The following characteristics of kernel modules highlight important differences between the execution of kernel modules and the execution of user programs:
Kernel modules have separate address space. A module runs in kernel space. An application runs in user space. System software is protected from user programs. Kernel space and user space have their own memory address spaces. See User and Kernel Address Spaces on x86 and SPARC Machines for important information about address spaces.
Kernel modules have higher execution privilege. Code that runs in kernel space has greater privilege than code that runs in user space. Driver modules potentially have a much greater impact on the system than user programs. Test and debug your driver modules carefully and thoroughly to avoid adverse impact on the system. See Device Driver Testing Tips.
Kernel modules do not execute sequentially. A user program typically executes sequentially and performs a single task from beginning to end. A kernel module does not execute sequentially. A kernel module registers itself in order to serve future requests.
Kernel modules can be interrupted. More than one process can request your driver at the same time. An interrupt handler can request your driver at the same time that your driver is serving a system call. In a symmetric multiprocessor (SMP) system, your driver could be executing concurrently on more than one CPU.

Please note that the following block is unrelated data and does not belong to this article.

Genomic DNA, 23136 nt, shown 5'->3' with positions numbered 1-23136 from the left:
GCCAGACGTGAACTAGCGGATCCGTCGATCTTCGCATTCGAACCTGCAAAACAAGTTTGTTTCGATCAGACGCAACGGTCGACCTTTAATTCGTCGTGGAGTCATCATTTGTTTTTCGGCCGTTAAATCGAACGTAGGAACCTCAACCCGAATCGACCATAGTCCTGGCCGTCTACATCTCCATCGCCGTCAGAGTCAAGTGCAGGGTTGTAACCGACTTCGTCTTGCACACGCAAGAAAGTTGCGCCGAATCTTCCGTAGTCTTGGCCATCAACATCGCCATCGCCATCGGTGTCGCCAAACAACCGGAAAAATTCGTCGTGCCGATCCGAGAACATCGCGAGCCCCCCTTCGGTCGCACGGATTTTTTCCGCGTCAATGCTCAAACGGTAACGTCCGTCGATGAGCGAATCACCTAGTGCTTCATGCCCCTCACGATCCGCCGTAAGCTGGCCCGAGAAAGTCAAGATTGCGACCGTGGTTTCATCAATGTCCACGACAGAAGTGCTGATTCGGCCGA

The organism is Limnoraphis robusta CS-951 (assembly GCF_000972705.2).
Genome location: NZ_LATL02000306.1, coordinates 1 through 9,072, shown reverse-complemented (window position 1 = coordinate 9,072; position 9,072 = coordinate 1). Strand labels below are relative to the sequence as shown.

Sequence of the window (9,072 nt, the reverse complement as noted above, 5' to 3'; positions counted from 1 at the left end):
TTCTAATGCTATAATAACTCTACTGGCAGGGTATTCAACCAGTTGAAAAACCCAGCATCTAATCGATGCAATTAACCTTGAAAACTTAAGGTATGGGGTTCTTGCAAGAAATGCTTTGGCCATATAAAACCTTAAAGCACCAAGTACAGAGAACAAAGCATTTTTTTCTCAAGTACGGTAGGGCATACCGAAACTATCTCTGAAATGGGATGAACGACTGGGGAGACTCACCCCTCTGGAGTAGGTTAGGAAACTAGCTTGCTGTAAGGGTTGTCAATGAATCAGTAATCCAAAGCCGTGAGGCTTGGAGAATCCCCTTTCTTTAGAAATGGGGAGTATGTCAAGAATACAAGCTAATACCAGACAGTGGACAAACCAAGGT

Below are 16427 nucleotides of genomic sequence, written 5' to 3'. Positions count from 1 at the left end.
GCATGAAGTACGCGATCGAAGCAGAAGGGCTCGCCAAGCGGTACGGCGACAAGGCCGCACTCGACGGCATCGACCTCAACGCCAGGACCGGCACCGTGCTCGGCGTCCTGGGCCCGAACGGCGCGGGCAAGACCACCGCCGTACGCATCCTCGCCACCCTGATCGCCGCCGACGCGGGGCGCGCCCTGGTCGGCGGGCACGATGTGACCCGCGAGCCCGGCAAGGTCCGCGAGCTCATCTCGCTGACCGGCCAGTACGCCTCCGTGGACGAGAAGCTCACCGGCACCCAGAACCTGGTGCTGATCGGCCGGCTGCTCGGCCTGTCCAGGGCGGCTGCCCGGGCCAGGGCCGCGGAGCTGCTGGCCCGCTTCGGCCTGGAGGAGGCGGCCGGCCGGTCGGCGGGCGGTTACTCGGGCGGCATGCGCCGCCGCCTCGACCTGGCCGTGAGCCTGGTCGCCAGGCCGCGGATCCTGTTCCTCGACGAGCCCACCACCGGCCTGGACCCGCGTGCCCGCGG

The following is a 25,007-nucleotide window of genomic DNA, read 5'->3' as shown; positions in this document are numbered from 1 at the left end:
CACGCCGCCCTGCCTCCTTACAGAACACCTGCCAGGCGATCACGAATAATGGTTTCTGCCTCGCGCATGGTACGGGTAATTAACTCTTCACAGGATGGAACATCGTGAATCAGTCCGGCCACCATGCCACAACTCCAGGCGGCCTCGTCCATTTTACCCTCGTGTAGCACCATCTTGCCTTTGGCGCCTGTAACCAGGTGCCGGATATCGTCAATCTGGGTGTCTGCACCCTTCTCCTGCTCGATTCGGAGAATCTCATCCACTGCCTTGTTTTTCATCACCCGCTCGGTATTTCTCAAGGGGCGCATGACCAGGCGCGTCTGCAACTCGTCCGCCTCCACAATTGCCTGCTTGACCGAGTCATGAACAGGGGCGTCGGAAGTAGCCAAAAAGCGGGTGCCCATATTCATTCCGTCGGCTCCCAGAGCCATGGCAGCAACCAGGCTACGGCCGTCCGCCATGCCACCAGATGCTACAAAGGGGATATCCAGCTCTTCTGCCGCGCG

Kernel modules must be preemptable. You cannot assume that your driver code is safe just because your driver code does not block. Design your driver assuming your driver might be preempted.
Kernel modules can share data. Different threads of an application program usually do not share data. By contrast, the data structures and routines that constitute a driver are shared by all threads that use the driver. Your driver must be able to handle contention issues that result from multiple requests. Design your driver data structures carefully to keep multiple threads of execution separate. Driver code must access shared data without corrupting the data. See Chapter 3, Multithreading, in Writing Device Drivers and Multithreaded Programming Guide.